Moreover, Oveta presented Will Hobby with two children. (William Pettus Jr., now 21, a student at Rice Institute and a part-time reporter on the Post, and Jessica, 17—named for Hobby’s good friend Jesse Jones—a student in Miss Hewitt’s Classes in Manhattan.) The old governor was inclined to spoil his children, but Oveta was not. She taught them everything from horsemanship to management of their allowances, ran the range from Bill’s Boy Scout merit badges to Jessica’s romantic confidences.When Jessica bought a strapless evening gown to wear to the Eisenhower inaugural ball, her mother ruled that it was much too daring. But instead of scolding, or returning the dress, she bought a stole which properly covered Jessica’s shoulders.

A Thorough Housecleaning. On the Post, Oveta progressed rapidly from book reviewer (good judgment, indifferent writing) to editorial writer (same). Then, when Hobby bought the Post from Jesse Jones (who got it from Sterling during the Depression), Oveta turned to the business side. Ruthlessly and effectively she reorganized the advertising and circulation departments from top to bottom. She moved to the newspaper’s radio station, KPRC, and upended that, too. Her interest in politics, meanwhile, had never waned, and more & more her contralto became a familiar and influential voice at Texas conventions and political meetings.

With the coming of World War II, Oveta took a consultant’s job as head of the War Department’s new Women’s Interest section. General Marshall, who knows a commander when he sees one, appointed her to organize and direct the Women’s Auxiliary Army Corps, a crypto-military appendix of the Army. In July 1943, Oveta got the WAAC changed to WAC, an integral and openly acknowledged part of the Army’s Active Reserve. The commanding officer: Colonel Oveta Hobby.

Khaki, Not Pink. Colonel Hobby’s job was completely new in U.S. military history. There were no precedents, only makeshift regulations. Writing the rules as she went along, Oveta established and gradually built up the Corps. She had all the usual headaches of male commanders, and many that were unique: special diets (the girls got too fat on the standard quartermaster menus), the prescribed 30-in. marching pace (WACs had a hard time maintaining it), and pink underthings flapping on barracks clotheslines (Oveta ordered khaki underwear for the WAC, though the girls didn’t like it).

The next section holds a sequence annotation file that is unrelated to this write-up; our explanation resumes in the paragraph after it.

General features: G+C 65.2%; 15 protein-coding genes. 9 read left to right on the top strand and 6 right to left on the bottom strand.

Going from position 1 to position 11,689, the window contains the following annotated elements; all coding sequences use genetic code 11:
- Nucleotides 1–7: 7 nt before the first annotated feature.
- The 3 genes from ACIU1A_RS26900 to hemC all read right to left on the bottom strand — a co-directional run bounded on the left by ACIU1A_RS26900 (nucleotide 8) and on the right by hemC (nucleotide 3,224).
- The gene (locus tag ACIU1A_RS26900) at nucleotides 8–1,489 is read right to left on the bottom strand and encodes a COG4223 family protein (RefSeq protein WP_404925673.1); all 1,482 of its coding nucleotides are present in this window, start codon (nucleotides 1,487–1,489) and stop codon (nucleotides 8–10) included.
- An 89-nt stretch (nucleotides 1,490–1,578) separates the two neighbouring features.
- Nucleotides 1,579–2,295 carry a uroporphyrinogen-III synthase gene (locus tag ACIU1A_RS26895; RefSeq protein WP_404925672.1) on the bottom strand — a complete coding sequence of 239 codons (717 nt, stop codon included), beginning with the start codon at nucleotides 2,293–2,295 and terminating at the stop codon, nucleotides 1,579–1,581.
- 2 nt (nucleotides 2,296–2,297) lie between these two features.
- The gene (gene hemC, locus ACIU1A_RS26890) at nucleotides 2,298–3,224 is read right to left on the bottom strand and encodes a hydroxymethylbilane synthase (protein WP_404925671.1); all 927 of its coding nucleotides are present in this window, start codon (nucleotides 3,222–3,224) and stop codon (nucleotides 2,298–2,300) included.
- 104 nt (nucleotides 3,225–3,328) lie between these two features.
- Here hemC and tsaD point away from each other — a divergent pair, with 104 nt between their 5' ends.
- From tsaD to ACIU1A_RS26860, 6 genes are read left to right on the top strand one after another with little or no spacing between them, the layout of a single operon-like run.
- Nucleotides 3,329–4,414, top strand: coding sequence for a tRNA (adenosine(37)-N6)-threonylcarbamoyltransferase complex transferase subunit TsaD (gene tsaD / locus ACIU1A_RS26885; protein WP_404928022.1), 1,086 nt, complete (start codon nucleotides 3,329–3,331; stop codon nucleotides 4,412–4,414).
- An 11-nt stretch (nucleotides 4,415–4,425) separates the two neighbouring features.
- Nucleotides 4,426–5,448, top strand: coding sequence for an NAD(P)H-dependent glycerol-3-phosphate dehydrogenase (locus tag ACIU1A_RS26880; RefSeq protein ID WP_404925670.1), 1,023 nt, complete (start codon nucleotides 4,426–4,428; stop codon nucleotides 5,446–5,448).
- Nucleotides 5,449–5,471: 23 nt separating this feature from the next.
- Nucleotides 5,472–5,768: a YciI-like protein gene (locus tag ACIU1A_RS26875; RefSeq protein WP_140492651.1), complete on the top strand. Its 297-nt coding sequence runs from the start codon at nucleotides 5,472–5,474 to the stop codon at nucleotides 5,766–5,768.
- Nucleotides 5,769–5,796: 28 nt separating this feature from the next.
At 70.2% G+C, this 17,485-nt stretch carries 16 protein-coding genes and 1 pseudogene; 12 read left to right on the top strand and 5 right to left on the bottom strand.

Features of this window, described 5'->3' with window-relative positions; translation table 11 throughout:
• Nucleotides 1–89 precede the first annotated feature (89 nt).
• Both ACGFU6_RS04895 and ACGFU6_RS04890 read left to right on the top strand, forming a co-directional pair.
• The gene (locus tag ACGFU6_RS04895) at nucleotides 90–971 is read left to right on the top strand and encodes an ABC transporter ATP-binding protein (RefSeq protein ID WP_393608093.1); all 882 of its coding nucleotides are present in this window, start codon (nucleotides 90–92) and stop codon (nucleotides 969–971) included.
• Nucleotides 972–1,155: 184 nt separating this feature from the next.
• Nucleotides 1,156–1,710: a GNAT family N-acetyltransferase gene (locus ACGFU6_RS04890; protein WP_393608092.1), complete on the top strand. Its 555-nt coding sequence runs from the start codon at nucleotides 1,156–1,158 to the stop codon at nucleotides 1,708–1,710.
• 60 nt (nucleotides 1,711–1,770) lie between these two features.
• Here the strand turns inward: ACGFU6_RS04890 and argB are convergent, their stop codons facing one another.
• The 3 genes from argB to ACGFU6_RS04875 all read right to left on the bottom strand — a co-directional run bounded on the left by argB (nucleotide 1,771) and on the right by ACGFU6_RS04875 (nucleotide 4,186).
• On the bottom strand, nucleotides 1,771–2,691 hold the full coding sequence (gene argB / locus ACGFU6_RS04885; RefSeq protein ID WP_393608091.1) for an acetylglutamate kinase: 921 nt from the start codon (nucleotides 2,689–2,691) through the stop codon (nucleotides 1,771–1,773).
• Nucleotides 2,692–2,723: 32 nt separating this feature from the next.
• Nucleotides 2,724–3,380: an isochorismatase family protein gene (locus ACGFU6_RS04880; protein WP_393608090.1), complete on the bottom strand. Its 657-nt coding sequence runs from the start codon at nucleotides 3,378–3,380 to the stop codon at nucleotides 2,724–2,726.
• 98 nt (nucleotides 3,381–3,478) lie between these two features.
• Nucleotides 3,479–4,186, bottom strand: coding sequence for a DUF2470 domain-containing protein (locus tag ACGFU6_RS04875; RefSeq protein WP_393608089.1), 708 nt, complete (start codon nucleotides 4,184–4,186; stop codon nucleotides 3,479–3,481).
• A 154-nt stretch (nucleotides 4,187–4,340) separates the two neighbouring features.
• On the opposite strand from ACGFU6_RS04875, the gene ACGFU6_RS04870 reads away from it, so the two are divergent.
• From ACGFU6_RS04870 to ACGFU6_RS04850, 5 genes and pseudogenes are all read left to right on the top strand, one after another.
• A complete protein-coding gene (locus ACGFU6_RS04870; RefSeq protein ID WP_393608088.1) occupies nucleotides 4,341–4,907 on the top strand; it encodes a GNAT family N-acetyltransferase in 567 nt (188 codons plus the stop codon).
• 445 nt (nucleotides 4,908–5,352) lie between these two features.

Her causes were legion—but she kept her wit about her. “Give me my sword!” was her standard password when she left her Pentagon office. When she learned that women were going to be dishonorably discharged for “Pregnancy without Permission” (i.e., out of wedlock), she got after the generals, reasoned that male soldiers who fathered illegitimate children should, in all fairness, get the same treatment, suffer the same loss of rights and pay. The regulations were changed, and P.W.O.P. cases were given medical treatment and honorable discharges.

When the WAAC was first organized, Congress grudgingly admitted that women could do 54 different Army jobs; under Oveta’s constant nudging, they eventually came to fill 239 types of jobs—almost the whole sweep of noncombatant military duties. When the WAC was a year old, she proudly escorted Commander in Chief Franklin Roosevelt on his first full-dress review of the Corps. By 1944, WAC headquarters had requests for 600,000 women—more than three times the authorized strength of the Corps—from commanders all over the world.

D.S.M. to G.O.P. Through it all, Oveta managed to seem both completely military and completely feminine. She was a memorable figure around the Pentagon, with her trim uniform, Pallas Athene insigne, prematurely silver hair (recently retouched maturely black) and visored “Hobby hat” (which looked fine on Oveta and terrible on most other women).